I’ve recently become fascinated with the phenomenon of “flash fiction,” that is, fiction that is ultra-short, anything from a single sentence to 1,500 words (although opinion on the upper limit varies). I’m presently enjoying reading an anthology of such stories called FlashSpec. Flash fiction is not to be confused with the notion of syphoning a scene from a longer work. Flash fiction is supposed to have a coherent plot, just like regular fiction. One skill is in deciding what material to show the reader and what to merely infer. Another is in composing vivid descriptions with a brutal economy of words.
An idea for a new short story struck me a few days ago. I started thinking about the complexity of it, and all the scenes I would have to include. And then I asked myself, what really do I want the reader to remember from this? And the answer was, I want you to remember the novelty of the idea and the twist in the tail. So I got on a different track mentally, figured out what I could summarise and infer, as well as what I wanted to show, and I began. I found that I took to the flash style instantly and had a great time writing the story. It’s also a nice feeling when you start something and finish it the very same day.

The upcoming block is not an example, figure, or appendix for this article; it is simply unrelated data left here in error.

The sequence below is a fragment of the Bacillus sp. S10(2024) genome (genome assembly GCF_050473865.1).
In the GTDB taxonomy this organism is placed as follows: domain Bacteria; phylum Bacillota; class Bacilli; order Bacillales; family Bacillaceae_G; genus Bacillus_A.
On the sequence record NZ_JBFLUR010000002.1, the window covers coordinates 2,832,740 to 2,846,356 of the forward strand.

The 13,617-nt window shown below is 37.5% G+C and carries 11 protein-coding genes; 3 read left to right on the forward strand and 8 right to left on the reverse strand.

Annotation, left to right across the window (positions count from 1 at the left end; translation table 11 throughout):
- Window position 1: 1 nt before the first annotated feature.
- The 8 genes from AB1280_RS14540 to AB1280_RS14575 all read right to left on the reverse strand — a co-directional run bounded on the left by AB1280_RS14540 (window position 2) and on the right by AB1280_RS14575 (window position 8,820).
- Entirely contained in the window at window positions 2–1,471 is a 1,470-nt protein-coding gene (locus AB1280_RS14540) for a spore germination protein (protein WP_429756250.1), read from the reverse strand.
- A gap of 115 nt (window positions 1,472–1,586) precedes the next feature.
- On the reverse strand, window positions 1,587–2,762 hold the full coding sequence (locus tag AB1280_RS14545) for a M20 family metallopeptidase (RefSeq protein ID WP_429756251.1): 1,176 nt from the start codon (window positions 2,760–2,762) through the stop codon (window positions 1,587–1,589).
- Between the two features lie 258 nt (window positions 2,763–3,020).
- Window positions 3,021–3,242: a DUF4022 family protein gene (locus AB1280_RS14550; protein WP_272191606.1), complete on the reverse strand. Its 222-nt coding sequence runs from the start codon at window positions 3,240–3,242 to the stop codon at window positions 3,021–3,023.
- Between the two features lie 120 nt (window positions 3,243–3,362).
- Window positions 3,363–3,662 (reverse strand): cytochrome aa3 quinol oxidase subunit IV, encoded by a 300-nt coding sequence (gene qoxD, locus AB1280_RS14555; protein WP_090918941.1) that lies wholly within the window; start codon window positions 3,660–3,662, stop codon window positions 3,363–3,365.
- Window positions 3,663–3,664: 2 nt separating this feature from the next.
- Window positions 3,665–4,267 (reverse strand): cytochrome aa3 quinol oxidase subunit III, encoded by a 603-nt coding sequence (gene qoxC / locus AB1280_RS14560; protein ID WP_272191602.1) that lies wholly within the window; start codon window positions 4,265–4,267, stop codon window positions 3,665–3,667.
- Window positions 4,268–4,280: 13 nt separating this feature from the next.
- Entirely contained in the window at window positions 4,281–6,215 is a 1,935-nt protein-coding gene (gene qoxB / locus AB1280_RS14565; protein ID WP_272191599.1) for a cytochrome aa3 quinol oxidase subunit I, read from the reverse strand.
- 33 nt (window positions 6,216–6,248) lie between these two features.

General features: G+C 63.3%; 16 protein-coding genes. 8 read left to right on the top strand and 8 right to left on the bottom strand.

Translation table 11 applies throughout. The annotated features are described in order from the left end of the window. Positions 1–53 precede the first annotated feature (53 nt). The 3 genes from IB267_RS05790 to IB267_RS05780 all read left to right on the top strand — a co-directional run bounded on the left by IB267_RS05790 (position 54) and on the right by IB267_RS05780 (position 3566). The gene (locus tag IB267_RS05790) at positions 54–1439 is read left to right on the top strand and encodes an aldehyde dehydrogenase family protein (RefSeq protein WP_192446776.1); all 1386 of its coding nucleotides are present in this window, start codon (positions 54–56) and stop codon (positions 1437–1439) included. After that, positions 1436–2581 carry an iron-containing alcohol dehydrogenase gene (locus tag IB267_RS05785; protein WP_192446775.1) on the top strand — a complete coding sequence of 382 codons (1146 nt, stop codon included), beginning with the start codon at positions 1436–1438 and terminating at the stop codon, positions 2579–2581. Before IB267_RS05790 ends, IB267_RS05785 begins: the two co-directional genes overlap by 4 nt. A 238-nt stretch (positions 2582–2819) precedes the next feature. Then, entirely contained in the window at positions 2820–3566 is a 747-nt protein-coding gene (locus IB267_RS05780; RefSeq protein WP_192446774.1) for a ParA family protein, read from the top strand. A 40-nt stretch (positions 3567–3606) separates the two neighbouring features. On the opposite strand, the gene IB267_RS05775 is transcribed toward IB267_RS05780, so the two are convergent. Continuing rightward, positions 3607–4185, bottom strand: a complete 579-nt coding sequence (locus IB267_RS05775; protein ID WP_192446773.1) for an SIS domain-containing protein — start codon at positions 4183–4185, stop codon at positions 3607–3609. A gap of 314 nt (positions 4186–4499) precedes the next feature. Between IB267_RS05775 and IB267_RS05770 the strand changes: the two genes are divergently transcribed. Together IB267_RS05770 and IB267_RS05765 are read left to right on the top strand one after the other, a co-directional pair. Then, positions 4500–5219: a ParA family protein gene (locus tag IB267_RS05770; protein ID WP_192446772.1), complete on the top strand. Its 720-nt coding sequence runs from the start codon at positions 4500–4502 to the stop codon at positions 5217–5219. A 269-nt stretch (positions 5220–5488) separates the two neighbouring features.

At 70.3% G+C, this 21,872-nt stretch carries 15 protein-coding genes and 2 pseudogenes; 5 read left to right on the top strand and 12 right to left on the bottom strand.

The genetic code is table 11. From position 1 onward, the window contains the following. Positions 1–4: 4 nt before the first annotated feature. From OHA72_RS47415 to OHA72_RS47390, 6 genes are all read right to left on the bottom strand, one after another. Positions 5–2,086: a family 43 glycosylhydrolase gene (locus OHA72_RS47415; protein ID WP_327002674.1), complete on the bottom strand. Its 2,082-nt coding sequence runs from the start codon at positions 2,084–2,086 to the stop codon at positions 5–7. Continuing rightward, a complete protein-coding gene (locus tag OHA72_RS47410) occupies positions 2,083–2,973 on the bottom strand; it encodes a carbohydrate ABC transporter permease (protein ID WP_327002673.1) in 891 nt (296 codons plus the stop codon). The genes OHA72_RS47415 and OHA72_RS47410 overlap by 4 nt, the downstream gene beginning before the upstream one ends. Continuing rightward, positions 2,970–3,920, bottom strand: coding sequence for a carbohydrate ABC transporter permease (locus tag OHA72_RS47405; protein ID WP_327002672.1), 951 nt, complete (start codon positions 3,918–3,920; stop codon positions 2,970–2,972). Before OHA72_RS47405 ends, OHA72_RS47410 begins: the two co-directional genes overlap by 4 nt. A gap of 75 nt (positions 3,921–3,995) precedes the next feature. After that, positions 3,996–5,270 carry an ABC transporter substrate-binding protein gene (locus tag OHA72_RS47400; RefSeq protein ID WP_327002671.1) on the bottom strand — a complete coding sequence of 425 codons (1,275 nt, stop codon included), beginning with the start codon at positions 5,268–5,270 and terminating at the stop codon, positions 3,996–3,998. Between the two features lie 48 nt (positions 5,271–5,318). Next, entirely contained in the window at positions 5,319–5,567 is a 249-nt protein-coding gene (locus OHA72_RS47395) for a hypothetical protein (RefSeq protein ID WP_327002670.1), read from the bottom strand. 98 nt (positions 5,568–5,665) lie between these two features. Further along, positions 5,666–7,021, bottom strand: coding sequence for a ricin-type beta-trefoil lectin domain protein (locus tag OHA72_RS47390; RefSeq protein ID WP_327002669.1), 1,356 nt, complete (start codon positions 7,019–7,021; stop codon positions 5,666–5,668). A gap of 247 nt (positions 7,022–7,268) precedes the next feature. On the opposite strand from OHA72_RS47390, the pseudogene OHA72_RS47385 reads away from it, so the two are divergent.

I showed the story to my friend Earl, who is often kind enough to edit my fiction. I was a little apprehensive about it, because recently he edited the first chapter of a novel I’m toying with, and he brought to light so many flaws that I started feeling deflated about the sheer scope of the task ahead. But it turns out that Earl loved this new story, and the only edits needed were minor ones. I may have found a style that suits me better than long-form prose.
Here’s “Mind Out of Time,” if you’d like to read it. Let me know what you think, positive or negative.
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